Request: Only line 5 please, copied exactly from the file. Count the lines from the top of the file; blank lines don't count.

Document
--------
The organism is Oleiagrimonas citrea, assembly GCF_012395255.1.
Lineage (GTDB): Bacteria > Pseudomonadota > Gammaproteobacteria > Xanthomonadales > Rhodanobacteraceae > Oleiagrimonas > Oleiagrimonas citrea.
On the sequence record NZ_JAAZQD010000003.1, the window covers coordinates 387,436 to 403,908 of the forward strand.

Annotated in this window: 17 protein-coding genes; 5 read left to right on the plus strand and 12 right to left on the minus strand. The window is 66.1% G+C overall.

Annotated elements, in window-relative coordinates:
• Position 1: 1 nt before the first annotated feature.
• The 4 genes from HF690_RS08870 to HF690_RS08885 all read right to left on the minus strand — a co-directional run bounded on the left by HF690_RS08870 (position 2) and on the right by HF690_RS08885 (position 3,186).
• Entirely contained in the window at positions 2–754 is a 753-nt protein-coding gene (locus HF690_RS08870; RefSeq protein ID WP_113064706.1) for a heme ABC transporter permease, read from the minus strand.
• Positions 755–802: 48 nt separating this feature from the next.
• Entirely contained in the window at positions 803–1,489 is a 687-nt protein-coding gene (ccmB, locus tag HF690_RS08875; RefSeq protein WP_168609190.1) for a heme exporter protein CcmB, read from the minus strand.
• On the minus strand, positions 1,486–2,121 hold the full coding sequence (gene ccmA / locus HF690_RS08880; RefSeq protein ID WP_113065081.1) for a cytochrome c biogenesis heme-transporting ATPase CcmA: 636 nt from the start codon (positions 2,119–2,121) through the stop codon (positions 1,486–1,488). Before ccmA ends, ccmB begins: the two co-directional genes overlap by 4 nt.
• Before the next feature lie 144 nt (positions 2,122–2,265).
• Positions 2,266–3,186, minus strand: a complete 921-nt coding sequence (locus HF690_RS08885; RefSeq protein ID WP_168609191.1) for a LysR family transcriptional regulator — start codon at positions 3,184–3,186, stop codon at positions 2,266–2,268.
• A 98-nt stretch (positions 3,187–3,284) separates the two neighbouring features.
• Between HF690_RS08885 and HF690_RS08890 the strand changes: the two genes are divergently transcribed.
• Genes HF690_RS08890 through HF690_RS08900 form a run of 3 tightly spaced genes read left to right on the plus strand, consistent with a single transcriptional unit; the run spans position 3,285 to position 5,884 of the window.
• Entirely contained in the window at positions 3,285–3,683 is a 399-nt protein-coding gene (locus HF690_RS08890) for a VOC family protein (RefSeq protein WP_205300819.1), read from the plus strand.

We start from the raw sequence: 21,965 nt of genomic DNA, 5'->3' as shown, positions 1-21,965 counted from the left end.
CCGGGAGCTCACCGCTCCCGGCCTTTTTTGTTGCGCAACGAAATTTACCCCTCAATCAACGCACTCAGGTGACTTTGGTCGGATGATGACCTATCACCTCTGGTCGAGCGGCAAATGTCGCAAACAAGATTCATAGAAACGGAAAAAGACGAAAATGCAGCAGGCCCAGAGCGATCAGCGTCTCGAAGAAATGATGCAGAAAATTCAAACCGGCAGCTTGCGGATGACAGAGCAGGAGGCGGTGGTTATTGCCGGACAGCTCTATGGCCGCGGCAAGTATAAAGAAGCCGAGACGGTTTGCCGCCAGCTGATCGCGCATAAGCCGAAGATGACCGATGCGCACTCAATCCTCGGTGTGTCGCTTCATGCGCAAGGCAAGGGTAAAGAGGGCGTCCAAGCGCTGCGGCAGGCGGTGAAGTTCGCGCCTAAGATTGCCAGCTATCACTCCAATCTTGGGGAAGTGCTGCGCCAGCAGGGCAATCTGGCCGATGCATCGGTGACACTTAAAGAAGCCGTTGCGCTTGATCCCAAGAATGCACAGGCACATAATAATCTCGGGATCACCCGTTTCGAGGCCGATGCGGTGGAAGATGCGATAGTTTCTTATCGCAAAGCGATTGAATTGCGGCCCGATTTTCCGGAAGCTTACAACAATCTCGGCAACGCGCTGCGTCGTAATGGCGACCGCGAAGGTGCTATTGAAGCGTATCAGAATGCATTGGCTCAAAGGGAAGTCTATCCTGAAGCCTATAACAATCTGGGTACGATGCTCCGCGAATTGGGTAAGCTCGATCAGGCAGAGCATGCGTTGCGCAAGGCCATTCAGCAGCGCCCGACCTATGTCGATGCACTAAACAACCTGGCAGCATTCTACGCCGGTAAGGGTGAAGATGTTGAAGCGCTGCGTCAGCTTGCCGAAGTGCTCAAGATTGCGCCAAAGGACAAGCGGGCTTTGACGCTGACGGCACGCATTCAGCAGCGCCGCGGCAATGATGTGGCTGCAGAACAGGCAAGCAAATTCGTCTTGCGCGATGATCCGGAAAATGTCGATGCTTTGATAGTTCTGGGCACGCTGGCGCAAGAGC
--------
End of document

Annotated elements, in window-relative coordinates: